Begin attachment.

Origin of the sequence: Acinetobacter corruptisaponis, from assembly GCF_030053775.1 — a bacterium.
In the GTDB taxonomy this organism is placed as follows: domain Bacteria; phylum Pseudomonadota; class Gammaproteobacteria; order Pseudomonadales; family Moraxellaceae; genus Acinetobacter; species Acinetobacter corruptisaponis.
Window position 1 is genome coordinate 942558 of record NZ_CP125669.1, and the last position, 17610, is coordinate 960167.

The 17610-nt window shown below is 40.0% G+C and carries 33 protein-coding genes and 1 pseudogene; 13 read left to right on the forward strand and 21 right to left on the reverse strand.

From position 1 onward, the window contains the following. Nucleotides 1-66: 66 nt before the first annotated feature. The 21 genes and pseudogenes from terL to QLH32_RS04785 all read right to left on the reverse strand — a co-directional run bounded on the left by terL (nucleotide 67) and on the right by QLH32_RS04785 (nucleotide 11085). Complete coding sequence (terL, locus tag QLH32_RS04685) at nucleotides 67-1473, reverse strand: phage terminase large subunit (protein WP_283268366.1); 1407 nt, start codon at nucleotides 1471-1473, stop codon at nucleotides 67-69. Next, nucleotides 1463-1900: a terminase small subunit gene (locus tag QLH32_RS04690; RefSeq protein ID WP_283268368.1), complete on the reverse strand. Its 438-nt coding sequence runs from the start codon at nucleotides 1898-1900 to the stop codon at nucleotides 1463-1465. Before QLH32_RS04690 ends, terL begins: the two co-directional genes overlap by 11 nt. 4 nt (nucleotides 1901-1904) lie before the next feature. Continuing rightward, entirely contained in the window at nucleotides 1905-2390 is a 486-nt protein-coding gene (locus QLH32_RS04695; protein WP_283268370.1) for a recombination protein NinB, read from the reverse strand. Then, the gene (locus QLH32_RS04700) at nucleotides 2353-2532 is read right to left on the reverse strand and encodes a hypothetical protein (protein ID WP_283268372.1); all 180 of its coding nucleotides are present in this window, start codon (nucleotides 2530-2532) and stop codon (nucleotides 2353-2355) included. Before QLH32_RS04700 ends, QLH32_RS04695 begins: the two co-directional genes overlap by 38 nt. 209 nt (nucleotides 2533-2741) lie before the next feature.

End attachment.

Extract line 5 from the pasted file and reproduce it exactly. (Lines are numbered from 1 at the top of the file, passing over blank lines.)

From position 1 onward, the window contains the following. Nucleotides 1-66: 66 nt before the first annotated feature. The 21 genes and pseudogenes from terL to QLH32_RS04785 all read right to left on the reverse strand — a co-directional run bounded on the left by terL (nucleotide 67) and on the right by QLH32_RS04785 (nucleotide 11085). Complete coding sequence (terL, locus tag QLH32_RS04685) at nucleotides 67-1473, reverse strand: phage terminase large subunit (protein WP_283268366.1); 1407 nt, start codon at nucleotides 1471-1473, stop codon at nucleotides 67-69. Next, nucleotides 1463-1900: a terminase small subunit gene (locus tag QLH32_RS04690; RefSeq protein ID WP_283268368.1), complete on the reverse strand. Its 438-nt coding sequence runs from the start codon at nucleotides 1898-1900 to the stop codon at nucleotides 1463-1465. Before QLH32_RS04690 ends, terL begins: the two co-directional genes overlap by 11 nt. 4 nt (nucleotides 1901-1904) lie before the next feature. Continuing rightward, entirely contained in the window at nucleotides 1905-2390 is a 486-nt protein-coding gene (locus QLH32_RS04695; protein WP_283268370.1) for a recombination protein NinB, read from the reverse strand. Then, the gene (locus QLH32_RS04700) at nucleotides 2353-2532 is read right to left on the reverse strand and encodes a hypothetical protein (protein ID WP_283268372.1); all 180 of its coding nucleotides are present in this window, start codon (nucleotides 2530-2532) and stop codon (nucleotides 2353-2355) included. Before QLH32_RS04700 ends, QLH32_RS04695 begins: the two co-directional genes overlap by 38 nt. 209 nt (nucleotides 2533-2741) lie before the next feature.